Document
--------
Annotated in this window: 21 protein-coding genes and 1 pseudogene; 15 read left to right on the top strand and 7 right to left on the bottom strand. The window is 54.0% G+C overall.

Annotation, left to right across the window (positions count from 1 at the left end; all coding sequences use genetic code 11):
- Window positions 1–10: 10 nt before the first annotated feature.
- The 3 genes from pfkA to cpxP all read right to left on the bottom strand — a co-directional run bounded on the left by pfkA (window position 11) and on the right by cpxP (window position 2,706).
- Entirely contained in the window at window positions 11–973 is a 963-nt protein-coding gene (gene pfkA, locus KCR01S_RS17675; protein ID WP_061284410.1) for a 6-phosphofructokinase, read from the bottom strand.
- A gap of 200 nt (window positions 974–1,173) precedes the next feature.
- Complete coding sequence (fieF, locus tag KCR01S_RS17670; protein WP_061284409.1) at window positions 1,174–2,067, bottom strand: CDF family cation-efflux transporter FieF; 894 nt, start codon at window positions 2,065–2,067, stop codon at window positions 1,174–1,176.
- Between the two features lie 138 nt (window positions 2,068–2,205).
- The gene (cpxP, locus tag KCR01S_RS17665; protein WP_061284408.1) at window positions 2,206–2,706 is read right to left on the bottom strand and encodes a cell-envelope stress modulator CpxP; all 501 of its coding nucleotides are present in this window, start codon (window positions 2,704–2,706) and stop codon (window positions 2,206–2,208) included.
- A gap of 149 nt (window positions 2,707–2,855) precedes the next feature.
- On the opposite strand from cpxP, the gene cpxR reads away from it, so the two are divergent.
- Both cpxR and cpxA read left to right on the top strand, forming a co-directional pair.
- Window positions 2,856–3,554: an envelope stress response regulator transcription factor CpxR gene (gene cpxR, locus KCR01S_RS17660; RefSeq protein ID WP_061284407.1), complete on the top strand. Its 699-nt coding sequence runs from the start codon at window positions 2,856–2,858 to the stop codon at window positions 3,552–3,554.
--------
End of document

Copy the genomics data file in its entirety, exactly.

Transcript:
Annotated in this window: 21 protein-coding genes and 1 pseudogene; 15 read left to right on the top strand and 7 right to left on the bottom strand. The window is 54.0% G+C overall.

Annotation, left to right across the window (positions count from 1 at the left end; all coding sequences use genetic code 11):
- Window positions 1–10: 10 nt before the first annotated feature.
- The 3 genes from pfkA to cpxP all read right to left on the bottom strand — a co-directional run bounded on the left by pfkA (window position 11) and on the right by cpxP (window position 2,706).
- Entirely contained in the window at window positions 11–973 is a 963-nt protein-coding gene (gene pfkA, locus KCR01S_RS17675; protein ID WP_061284410.1) for a 6-phosphofructokinase, read from the bottom strand.
- A gap of 200 nt (window positions 974–1,173) precedes the next feature.
- Complete coding sequence (fieF, locus tag KCR01S_RS17670; protein WP_061284409.1) at window positions 1,174–2,067, bottom strand: CDF family cation-efflux transporter FieF; 894 nt, start codon at window positions 2,065–2,067, stop codon at window positions 1,174–1,176.
- Between the two features lie 138 nt (window positions 2,068–2,205).
- The gene (cpxP, locus tag KCR01S_RS17665; protein WP_061284408.1) at window positions 2,206–2,706 is read right to left on the bottom strand and encodes a cell-envelope stress modulator CpxP; all 501 of its coding nucleotides are present in this window, start codon (window positions 2,704–2,706) and stop codon (window positions 2,206–2,208) included.
- A gap of 149 nt (window positions 2,707–2,855) precedes the next feature.
- On the opposite strand from cpxP, the gene cpxR reads away from it, so the two are divergent.
- Both cpxR and cpxA read left to right on the top strand, forming a co-directional pair.
- Window positions 2,856–3,554: an envelope stress response regulator transcription factor CpxR gene (gene cpxR, locus KCR01S_RS17660; RefSeq protein ID WP_061284407.1), complete on the top strand. Its 699-nt coding sequence runs from the start codon at window positions 2,856–2,858 to the stop codon at window positions 3,552–3,554.